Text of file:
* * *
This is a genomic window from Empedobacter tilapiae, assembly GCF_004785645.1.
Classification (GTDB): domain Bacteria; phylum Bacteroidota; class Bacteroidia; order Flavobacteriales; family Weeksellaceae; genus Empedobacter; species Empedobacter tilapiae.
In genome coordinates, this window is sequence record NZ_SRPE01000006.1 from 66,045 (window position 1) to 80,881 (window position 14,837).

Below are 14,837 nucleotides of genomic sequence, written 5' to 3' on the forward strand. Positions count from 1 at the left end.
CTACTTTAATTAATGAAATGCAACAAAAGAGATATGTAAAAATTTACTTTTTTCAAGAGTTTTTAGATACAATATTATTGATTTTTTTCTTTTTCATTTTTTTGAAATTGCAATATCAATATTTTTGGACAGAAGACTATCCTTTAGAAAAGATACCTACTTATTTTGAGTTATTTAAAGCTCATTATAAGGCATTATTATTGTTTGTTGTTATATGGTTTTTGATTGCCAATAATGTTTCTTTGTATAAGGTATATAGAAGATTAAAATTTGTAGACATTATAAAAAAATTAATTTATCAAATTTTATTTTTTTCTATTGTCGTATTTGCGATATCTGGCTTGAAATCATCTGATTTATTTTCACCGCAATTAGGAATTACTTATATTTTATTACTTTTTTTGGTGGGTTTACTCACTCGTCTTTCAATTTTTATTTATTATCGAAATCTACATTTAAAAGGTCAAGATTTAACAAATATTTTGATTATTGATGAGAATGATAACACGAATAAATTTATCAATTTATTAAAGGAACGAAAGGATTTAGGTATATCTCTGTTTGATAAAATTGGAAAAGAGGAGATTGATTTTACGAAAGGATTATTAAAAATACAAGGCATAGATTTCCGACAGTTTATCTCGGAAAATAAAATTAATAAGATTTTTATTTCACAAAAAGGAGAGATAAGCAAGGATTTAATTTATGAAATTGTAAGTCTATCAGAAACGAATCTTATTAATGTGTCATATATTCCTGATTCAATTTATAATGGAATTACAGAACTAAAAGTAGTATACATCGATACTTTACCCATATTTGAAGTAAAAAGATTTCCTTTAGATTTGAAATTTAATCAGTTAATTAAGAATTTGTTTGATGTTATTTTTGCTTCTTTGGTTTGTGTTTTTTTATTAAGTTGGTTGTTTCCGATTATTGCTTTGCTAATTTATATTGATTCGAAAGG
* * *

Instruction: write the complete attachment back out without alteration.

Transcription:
This is a genomic window from Empedobacter tilapiae, assembly GCF_004785645.1.
Classification (GTDB): domain Bacteria; phylum Bacteroidota; class Bacteroidia; order Flavobacteriales; family Weeksellaceae; genus Empedobacter; species Empedobacter tilapiae.
In genome coordinates, this window is sequence record NZ_SRPE01000006.1 from 66,045 (window position 1) to 80,881 (window position 14,837).

Below are 14,837 nucleotides of genomic sequence, written 5' to 3' on the forward strand. Positions count from 1 at the left end.
CTACTTTAATTAATGAAATGCAACAAAAGAGATATGTAAAAATTTACTTTTTTCAAGAGTTTTTAGATACAATATTATTGATTTTTTTCTTTTTCATTTTTTTGAAATTGCAATATCAATATTTTTGGACAGAAGACTATCCTTTAGAAAAGATACCTACTTATTTTGAGTTATTTAAAGCTCATTATAAGGCATTATTATTGTTTGTTGTTATATGGTTTTTGATTGCCAATAATGTTTCTTTGTATAAGGTATATAGAAGATTAAAATTTGTAGACATTATAAAAAAATTAATTTATCAAATTTTATTTTTTTCTATTGTCGTATTTGCGATATCTGGCTTGAAATCATCTGATTTATTTTCACCGCAATTAGGAATTACTTATATTTTATTACTTTTTTTGGTGGGTTTACTCACTCGTCTTTCAATTTTTATTTATTATCGAAATCTACATTTAAAAGGTCAAGATTTAACAAATATTTTGATTATTGATGAGAATGATAACACGAATAAATTTATCAATTTATTAAAGGAACGAAAGGATTTAGGTATATCTCTGTTTGATAAAATTGGAAAAGAGGAGATTGATTTTACGAAAGGATTATTAAAAATACAAGGCATAGATTTCCGACAGTTTATCTCGGAAAATAAAATTAATAAGATTTTTATTTCACAAAAAGGAGAGATAAGCAAGGATTTAATTTATGAAATTGTAAGTCTATCAGAAACGAATCTTATTAATGTGTCATATATTCCTGATTCAATTTATAATGGAATTACAGAACTAAAAGTAGTATACATCGATACTTTACCCATATTTGAAGTAAAAAGATTTCCTTTAGATTTGAAATTTAATCAGTTAATTAAGAATTTGTTTGATGTTATTTTTGCTTCTTTGGTTTGTGTTTTTTTATTAAGTTGGTTGTTTCCGATTATTGCTTTGCTAATTTATATTGATTCGAAAGG